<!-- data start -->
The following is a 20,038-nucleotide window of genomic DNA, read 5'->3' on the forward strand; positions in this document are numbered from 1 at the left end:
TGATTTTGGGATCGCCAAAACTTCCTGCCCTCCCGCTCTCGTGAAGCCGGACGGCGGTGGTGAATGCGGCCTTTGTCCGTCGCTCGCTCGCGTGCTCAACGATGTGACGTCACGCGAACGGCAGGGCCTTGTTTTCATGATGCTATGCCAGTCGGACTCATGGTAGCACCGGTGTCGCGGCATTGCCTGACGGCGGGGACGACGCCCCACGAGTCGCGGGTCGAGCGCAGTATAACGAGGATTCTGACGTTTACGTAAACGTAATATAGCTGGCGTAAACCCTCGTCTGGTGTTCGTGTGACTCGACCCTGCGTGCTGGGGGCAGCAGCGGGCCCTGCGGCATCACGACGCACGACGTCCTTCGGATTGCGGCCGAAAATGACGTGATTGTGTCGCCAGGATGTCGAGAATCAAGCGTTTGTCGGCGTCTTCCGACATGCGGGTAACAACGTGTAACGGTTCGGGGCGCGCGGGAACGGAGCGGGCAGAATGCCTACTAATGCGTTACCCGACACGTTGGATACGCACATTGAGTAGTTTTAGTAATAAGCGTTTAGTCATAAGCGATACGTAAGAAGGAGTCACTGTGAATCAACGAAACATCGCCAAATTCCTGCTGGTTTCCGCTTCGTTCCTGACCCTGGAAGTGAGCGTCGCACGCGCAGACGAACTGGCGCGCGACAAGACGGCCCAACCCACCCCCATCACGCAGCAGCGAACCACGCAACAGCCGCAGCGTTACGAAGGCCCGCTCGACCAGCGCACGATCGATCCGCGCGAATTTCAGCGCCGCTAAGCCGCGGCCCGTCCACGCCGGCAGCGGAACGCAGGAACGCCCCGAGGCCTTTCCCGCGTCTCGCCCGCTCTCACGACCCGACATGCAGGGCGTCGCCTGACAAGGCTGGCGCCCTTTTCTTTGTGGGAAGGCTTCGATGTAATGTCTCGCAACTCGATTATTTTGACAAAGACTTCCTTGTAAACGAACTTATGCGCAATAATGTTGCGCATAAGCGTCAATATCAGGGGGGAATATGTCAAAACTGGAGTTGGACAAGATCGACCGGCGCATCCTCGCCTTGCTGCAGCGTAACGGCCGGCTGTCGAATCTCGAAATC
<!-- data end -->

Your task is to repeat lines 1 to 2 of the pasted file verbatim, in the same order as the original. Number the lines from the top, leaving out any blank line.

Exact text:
The following is a 20,038-nucleotide window of genomic DNA, read 5'->3' on the forward strand; positions in this document are numbered from 1 at the left end:
TGATTTTGGGATCGCCAAAACTTCCTGCCCTCCCGCTCTCGTGAAGCCGGACGGCGGTGGTGAATGCGGCCTTTGTCCGTCGCTCGCTCGCGTGCTCAACGATGTGACGTCACGCGAACGGCAGGGCCTTGTTTTCATGATGCTATGCCAGTCGGACTCATGGTAGCACCGGTGTCGCGGCATTGCCTGACGGCGGGGACGACGCCCCACGAGTCGCGGGTCGAGCGCAGTATAACGAGGATTCTGACGTTTACGTAAACGTAATATAGCTGGCGTAAACCCTCGTCTGGTGTTCGTGTGACTCGACCCTGCGTGCTGGGGGCAGCAGCGGGCCCTGCGGCATCACGACGCACGACGTCCTTCGGATTGCGGCCGAAAATGACGTGATTGTGTCGCCAGGATGTCGAGAATCAAGCGTTTGTCGGCGTCTTCCGACATGCGGGTAACAACGTGTAACGGTTCGGGGCGCGCGGGAACGGAGCGGGCAGAATGCCTACTAATGCGTTACCCGACACGTTGGATACGCACATTGAGTAGTTTTAGTAATAAGCGTTTAGTCATAAGCGATACGTAAGAAGGAGTCACTGTGAATCAACGAAACATCGCCAAATTCCTGCTGGTTTCCGCTTCGTTCCTGACCCTGGAAGTGAGCGTCGCACGCGCAGACGAACTGGCGCGCGACAAGACGGCCCAACCCACCCCCATCACGCAGCAGCGAACCACGCAACAGCCGCAGCGTTACGAAGGCCCGCTCGACCAGCGCACGATCGATCCGCGCGAATTTCAGCGCCGCTAAGCCGCGGCCCGTCCACGCCGGCAGCGGAACGCAGGAACGCCCCGAGGCCTTTCCCGCGTCTCGCCCGCTCTCACGACCCGACATGCAGGGCGTCGCCTGACAAGGCTGGCGCCCTTTTCTTTGTGGGAAGGCTTCGATGTAATGTCTCGCAACTCGATTATTTTGACAAAGACTTCCTTGTAAACGAACTTATGCGCAATAATGTTGCGCATAAGCGTCAATATCAGGGGGGAATATGTCAAAACTGGAGTTGGACAAGATCGACCGGCGCATCCTCGCCTTGCTGCAGCGTAACGGCCGGCTGTCGAATCTCGAAATC